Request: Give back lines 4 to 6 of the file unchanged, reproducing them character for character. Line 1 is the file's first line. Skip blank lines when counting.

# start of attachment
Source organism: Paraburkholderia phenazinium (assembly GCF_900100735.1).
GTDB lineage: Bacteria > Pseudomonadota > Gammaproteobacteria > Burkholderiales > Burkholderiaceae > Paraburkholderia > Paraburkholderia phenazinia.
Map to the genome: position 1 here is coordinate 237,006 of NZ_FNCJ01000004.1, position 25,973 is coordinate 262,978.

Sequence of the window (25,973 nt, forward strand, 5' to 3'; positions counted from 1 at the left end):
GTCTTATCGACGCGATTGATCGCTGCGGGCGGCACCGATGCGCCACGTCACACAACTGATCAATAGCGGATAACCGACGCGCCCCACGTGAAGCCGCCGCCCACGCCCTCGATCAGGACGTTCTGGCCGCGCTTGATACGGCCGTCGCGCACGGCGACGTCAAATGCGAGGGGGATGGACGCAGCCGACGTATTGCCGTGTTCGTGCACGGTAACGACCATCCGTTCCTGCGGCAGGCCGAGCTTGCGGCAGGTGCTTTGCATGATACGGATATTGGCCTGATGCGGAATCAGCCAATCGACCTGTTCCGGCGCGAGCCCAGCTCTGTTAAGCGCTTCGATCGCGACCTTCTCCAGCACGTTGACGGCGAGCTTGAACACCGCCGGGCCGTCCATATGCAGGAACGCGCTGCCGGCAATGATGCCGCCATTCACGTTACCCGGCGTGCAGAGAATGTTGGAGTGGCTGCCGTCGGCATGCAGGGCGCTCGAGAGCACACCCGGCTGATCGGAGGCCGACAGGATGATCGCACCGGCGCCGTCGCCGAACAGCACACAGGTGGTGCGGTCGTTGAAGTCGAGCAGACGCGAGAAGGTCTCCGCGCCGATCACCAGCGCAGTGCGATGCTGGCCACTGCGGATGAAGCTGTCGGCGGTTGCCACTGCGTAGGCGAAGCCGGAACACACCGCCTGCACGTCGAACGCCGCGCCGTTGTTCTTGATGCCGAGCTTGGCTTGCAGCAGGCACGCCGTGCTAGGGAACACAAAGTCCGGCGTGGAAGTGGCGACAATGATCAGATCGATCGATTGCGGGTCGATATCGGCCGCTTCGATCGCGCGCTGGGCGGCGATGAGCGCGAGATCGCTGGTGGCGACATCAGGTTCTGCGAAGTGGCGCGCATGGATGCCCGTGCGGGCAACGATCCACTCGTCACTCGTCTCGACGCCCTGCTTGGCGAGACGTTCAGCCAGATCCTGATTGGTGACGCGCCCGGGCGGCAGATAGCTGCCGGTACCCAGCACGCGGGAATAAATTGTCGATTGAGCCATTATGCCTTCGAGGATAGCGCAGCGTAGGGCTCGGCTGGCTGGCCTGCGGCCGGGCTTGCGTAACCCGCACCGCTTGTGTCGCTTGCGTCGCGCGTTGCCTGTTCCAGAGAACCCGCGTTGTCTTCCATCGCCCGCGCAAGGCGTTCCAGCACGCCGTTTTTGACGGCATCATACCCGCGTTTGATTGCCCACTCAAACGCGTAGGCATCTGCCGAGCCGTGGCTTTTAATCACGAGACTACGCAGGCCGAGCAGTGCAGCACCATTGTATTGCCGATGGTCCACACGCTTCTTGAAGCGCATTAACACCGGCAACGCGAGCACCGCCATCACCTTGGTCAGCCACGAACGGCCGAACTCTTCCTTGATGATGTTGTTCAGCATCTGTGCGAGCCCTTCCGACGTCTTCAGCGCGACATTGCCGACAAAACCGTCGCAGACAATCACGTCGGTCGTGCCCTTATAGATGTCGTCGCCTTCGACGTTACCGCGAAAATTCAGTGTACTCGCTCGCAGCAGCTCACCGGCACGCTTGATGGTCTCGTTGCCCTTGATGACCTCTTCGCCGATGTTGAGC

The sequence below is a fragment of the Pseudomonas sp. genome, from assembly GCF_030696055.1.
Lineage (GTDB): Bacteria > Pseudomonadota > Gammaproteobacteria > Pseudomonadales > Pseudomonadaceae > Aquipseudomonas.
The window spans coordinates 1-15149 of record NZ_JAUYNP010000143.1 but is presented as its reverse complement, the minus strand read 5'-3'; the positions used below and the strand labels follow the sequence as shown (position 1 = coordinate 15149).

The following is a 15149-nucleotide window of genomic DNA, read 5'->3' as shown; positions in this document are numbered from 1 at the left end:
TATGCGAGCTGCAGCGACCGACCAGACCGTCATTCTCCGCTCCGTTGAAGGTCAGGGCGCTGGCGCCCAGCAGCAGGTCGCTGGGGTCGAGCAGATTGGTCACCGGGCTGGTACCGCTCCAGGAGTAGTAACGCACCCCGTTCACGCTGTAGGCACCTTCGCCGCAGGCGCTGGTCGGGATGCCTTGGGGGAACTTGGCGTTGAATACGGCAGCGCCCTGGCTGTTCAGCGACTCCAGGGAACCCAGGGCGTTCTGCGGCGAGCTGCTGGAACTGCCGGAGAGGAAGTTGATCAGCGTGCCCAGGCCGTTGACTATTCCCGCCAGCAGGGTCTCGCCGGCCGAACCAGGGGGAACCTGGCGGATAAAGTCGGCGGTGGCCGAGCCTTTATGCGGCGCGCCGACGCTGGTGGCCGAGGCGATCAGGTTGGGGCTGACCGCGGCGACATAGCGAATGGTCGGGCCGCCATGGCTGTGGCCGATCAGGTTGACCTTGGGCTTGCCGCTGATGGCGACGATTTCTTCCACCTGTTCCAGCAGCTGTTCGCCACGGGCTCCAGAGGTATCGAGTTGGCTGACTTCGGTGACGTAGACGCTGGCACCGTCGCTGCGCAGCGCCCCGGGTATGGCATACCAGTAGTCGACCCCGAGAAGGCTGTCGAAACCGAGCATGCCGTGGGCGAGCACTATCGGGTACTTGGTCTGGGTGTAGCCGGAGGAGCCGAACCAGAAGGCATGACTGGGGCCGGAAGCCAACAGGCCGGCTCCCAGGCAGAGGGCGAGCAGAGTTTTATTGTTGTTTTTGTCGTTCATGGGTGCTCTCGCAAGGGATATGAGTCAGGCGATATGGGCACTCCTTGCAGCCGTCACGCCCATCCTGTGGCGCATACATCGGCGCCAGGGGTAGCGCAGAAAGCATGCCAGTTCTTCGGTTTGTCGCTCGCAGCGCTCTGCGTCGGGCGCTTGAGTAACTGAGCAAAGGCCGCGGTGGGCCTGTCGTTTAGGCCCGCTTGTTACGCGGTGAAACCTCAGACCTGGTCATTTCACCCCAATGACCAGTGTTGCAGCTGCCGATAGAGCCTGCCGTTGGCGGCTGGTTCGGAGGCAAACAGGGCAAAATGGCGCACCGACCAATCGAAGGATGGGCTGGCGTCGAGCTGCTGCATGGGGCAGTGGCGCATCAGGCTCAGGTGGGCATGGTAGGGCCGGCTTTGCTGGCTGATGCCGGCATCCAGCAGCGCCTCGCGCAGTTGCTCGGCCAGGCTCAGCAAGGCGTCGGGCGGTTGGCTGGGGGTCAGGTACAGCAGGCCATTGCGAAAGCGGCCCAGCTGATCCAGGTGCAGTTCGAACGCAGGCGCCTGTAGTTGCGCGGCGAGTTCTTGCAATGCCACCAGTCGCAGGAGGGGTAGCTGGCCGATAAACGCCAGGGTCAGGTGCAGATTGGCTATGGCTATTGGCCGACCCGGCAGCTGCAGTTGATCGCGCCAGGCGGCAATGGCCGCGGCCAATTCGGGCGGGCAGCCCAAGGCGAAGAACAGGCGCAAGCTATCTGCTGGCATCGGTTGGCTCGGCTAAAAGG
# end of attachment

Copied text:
Sequence of the window (25,973 nt, forward strand, 5' to 3'; positions counted from 1 at the left end):
GTCTTATCGACGCGATTGATCGCTGCGGGCGGCACCGATGCGCCACGTCACACAACTGATCAATAGCGGATAACCGACGCGCCCCACGTGAAGCCGCCGCCCACGCCCTCGATCAGGACGTTCTGGCCGCGCTTGATACGGCCGTCGCGCACGGCGACGTCAAATGCGAGGGGGATGGACGCAGCCGACGTATTGCCGTGTTCGTGCACGGTAACGACCATCCGTTCCTGCGGCAGGCCGAGCTTGCGGCAGGTGCTTTGCATGATACGGATATTGGCCTGATGCGGAATCAGCCAATCGACCTGTTCCGGCGCGAGCCCAGCTCTGTTAAGCGCTTCGATCGCGACCTTCTCCAGCACGTTGACGGCGAGCTTGAACACCGCCGGGCCGTCCATATGCAGGAACGCGCTGCCGGCAATGATGCCGCCATTCACGTTACCCGGCGTGCAGAGAATGTTGGAGTGGCTGCCGTCGGCATGCAGGGCGCTCGAGAGCACACCCGGCTGATCGGAGGCCGACAGGATGATCGCACCGGCGCCGTCGCCGAACAGCACACAGGTGGTGCGGTCGTTGAAGTCGAGCAGACGCGAGAAGGTCTCCGCGCCGATCACCAGCGCAGTGCGATGCTGGCCACTGCGGATGAAGCTGTCGGCGGTTGCCACTGCGTAGGCGAAGCCGGAACACACCGCCTGCACGTCGAACGCCGCGCCGTTGTTCTTGATGCCGAGCTTGGCTTGCAGCAGGCACGCCGTGCTAGGGAACACAAAGTCCGGCGTGGAAGTGGCGACAATGATCAGATCGATCGATTGCGGGTCGATATCGGCCGCTTCGATCGCGCGCTGGGCGGCGATGAGCGCGAGATCGCTGGTGGCGACATCAGGTTCTGCGAAGTGGCGCGCATGGATGCCCGTGCGGGCAACGATCCACTCGTCACTCGTCTCGACGCCCTGCTTGGCGAGACGTTCAGCCAGATCCTGATTGGTGACGCGCCCGGGCGGCAGATAGCTGCCGGTACCCAGCACGCGGGAATAAATTGTCGATTGAGCCATTATGCCTTCGAGGATAGCGCAGCGTAGGGCTCGGCTGGCTGGCCTGCGGCCGGGCTTGCGTAACCCGCACCGCTTGTGTCGCTTGCGTCGCGCGTTGCCTGTTCCAGAGAACCCGCGTTGTCTTCCATCGCCCGCGCAAGGCGTTCCAGCACGCCGTTTTTGACGGCATCATACCCGCGTTTGATTGCCCACTCAAACGCGTAGGCATCTGCCGAGCCGTGGCTTTTAATCACGAGACTACGCAGGCCGAGCAGTGCAGCACCATTGTATTGCCGATGGTCCACACGCTTCTTGAAGCGCATTAACACCGGCAACGCGAGCACCGCCATCACCTTGGTCAGCCACGAACGGCCGAACTCTTCCTTGATGATGTTGTTCAGCATCTGTGCGAGCCCTTCCGACGTCTTCAGCGCGACATTGCCGACAAAACCGTCGCAGACAATCACGTCGGTCGTGCCCTTATAGATGTCGTCGCCTTCGACGTTACCGCGAAAATTCAGTGTACTCGCTCGCAGCAGCTCACCGGCACGCTTGATGGTCTCGTTGCCCTTGATGACCTCTTCGCCGATGTTGAGC

The sequence below is a fragment of the Pseudomonas sp. genome, from assembly GCF_030696055.1.